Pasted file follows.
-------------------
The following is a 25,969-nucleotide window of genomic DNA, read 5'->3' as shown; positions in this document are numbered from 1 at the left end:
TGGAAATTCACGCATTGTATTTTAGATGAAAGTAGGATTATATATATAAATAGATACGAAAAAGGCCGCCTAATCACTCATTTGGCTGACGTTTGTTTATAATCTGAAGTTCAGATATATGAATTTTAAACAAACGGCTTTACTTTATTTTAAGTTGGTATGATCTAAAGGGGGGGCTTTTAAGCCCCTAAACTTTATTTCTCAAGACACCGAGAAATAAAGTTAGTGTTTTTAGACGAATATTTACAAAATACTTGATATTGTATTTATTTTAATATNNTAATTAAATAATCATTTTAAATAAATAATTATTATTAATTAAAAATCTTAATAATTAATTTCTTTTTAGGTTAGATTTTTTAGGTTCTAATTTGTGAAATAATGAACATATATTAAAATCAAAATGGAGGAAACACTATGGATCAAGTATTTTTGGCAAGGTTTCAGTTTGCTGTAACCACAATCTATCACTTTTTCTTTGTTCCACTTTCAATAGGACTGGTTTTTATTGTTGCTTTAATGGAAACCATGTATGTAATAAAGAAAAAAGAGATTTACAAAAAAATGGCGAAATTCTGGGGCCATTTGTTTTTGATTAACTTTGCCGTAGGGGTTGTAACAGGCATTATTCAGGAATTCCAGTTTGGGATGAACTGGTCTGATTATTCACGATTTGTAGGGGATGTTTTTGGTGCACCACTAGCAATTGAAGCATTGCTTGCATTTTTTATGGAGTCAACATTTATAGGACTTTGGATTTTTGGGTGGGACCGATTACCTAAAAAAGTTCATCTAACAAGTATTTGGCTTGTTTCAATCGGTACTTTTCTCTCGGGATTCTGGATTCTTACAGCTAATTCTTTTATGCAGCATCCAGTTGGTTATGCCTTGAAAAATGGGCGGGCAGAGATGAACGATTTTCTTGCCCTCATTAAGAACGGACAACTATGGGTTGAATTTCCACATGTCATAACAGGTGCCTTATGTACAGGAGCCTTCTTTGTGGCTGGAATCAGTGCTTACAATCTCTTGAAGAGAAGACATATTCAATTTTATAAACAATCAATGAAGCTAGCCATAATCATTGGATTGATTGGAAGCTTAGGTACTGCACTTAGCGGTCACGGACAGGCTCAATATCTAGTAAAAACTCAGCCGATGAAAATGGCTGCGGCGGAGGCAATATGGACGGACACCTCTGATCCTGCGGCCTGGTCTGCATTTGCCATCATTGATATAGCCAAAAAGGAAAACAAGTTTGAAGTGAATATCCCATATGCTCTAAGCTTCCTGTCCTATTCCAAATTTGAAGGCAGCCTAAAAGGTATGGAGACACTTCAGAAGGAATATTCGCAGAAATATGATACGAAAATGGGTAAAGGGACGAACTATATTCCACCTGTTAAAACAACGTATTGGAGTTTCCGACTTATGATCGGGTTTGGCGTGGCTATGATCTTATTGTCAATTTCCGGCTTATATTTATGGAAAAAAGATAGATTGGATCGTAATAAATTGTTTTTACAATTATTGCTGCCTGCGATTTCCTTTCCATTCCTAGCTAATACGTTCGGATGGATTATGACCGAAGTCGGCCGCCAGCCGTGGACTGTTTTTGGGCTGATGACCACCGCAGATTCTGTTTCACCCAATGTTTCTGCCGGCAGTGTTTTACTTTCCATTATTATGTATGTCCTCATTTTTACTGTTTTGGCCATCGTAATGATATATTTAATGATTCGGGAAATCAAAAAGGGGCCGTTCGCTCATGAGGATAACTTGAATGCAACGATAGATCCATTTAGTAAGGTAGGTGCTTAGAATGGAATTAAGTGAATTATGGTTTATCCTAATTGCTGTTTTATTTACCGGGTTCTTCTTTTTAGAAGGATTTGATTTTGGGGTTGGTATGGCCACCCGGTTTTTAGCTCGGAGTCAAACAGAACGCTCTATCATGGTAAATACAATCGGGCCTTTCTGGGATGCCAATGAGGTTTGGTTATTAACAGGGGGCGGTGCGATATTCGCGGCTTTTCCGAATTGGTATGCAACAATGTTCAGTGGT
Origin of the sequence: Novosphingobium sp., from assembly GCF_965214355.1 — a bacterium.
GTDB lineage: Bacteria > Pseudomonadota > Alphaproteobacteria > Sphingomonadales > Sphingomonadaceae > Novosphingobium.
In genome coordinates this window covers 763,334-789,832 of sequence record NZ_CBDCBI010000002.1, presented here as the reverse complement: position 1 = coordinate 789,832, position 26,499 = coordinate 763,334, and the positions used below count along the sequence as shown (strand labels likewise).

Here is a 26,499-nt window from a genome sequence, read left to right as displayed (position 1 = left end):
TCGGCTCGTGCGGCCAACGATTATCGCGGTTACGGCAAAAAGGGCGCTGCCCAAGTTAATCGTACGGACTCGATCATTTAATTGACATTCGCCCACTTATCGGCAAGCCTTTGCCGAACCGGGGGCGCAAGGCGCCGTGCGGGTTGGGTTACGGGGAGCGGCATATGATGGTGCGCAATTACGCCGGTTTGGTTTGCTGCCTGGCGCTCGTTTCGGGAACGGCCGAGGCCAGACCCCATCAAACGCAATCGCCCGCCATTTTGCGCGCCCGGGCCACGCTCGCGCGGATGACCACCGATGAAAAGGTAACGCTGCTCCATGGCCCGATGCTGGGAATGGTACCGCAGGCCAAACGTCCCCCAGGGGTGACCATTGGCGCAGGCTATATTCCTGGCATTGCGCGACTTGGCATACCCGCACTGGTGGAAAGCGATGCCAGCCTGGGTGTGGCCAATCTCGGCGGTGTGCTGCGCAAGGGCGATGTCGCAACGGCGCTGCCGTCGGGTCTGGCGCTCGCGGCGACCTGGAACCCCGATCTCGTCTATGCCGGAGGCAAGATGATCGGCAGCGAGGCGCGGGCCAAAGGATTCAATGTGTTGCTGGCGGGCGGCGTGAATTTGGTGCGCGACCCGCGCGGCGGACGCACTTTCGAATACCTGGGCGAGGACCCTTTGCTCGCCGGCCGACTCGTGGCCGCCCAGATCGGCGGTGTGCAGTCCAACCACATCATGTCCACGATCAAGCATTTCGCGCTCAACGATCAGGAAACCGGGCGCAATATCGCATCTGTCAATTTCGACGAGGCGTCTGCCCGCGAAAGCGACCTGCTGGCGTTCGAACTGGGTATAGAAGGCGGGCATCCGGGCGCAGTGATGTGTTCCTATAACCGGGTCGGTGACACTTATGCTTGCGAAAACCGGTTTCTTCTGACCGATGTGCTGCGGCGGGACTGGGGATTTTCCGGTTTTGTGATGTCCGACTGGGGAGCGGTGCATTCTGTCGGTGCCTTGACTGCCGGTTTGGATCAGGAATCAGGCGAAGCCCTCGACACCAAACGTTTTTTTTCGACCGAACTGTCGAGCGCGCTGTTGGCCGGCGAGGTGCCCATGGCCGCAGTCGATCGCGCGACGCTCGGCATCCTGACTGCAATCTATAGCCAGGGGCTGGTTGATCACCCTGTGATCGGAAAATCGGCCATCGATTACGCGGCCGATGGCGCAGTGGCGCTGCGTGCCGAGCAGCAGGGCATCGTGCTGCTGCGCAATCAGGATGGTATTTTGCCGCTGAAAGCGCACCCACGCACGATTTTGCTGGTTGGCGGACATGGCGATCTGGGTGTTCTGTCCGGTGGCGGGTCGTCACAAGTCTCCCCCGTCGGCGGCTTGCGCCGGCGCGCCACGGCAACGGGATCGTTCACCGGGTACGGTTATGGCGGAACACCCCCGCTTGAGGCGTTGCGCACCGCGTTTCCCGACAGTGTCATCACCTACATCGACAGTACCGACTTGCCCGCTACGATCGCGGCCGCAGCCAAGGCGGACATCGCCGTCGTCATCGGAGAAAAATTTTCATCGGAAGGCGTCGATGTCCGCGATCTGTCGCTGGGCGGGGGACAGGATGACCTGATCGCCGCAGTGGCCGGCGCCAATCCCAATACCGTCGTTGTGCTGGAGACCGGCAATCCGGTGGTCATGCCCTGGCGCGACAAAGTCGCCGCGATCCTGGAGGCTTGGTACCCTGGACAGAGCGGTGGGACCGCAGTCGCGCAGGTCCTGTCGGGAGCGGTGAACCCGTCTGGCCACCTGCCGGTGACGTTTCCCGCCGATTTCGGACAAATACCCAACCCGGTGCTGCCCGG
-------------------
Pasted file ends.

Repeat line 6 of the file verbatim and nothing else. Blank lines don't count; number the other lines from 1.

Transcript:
Here is a 26,499-nt window from a genome sequence, read left to right as displayed (position 1 = left end):